He woke up in New York City on Valentine’s Day,
Speeding. The body in the booth next to his was still warm,
Was gone. He had bought her a sweater, a box of chocolate
Said her life wasn’t working he looked stricken she said
You’re all bent out of shape, accusingly, and when he
She went from being an Ivy League professor of French
To an illustrator for a slick midtown magazine
They agreed it was his fault. But for now they needed
To sharpen to a point like a pencil the way
The Empire State Building does. What I really want to say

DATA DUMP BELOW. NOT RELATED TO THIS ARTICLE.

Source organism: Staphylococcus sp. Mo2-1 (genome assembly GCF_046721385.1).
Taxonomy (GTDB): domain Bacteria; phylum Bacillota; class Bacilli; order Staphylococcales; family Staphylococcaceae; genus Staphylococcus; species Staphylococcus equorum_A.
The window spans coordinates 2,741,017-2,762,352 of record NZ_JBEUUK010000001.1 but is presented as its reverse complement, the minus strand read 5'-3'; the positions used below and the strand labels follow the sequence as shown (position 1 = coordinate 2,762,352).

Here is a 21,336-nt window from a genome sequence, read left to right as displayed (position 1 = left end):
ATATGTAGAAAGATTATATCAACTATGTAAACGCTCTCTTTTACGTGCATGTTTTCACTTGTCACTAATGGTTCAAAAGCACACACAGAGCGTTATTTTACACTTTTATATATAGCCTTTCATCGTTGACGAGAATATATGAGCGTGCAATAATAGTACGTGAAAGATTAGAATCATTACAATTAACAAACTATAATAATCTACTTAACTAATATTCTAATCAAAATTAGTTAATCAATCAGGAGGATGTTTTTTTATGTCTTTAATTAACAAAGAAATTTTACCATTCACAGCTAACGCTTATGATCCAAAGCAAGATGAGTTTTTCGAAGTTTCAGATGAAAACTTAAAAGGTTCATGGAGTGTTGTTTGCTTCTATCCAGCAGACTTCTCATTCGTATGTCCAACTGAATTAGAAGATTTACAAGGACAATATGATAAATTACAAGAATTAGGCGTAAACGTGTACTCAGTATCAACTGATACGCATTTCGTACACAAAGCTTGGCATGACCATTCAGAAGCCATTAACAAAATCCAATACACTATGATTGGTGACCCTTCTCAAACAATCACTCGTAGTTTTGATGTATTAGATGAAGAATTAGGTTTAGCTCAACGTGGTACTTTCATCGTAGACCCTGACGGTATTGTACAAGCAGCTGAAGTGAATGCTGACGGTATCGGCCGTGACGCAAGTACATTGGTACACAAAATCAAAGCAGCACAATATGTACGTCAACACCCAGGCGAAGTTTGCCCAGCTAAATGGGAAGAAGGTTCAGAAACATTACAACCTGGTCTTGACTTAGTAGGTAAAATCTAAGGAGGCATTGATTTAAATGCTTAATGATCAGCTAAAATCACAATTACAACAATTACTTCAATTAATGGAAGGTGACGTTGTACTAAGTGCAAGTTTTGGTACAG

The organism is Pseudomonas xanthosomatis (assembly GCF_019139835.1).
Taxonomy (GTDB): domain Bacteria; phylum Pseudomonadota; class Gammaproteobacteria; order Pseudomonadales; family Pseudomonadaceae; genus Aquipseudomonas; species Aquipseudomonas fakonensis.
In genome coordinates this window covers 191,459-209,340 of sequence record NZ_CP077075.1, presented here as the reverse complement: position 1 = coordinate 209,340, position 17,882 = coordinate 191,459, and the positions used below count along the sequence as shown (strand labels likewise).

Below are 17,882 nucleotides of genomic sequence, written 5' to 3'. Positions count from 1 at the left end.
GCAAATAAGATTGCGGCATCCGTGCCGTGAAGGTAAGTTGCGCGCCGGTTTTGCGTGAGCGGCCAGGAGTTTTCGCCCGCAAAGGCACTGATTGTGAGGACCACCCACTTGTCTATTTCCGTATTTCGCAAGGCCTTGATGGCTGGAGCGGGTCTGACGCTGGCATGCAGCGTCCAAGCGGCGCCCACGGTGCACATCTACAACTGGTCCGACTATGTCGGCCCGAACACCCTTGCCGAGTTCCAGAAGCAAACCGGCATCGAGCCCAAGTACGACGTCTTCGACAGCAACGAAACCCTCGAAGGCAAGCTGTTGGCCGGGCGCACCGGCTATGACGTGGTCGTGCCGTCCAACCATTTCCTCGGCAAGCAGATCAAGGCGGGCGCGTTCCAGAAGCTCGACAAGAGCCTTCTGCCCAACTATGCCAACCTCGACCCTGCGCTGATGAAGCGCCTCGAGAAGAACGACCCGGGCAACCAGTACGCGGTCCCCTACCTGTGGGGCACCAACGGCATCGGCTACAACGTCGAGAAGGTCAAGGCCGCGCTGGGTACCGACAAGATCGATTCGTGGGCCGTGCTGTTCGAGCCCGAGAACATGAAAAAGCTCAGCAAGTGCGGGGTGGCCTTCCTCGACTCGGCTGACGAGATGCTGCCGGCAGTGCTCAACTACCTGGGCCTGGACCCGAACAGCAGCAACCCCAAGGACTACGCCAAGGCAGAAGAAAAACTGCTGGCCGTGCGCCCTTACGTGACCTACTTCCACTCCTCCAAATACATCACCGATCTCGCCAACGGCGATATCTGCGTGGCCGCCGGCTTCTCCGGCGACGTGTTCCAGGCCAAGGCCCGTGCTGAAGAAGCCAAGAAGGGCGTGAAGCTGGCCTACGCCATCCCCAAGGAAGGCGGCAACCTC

To you, my love, is a whisper on the rooftop lost in the wind
And you turn to me with your rally cap on backwards rooting
For a big inning, the bases loaded, our best slugger up
And no one out, but it doesn’t work that way. Like the time
Kirk Gibson hit the homer off Dennis Eckersley to win the game:
It doesn’t happen like that in fiction. In fiction, we are
On a train, listening to a storyteller about to reach the climax
Of his tale as the train pulls into Minsk, his stop. That’s
My stop, he says, stepping off the train, confounding us who
Can’t get off it. “You can’t leave without telling us the end,”
We say, but he is already on the platform, grinning.
“End?” he says. “It was only the beginning.”

Analysis, meaning and summary of David Lehman's poem Ninth Inning

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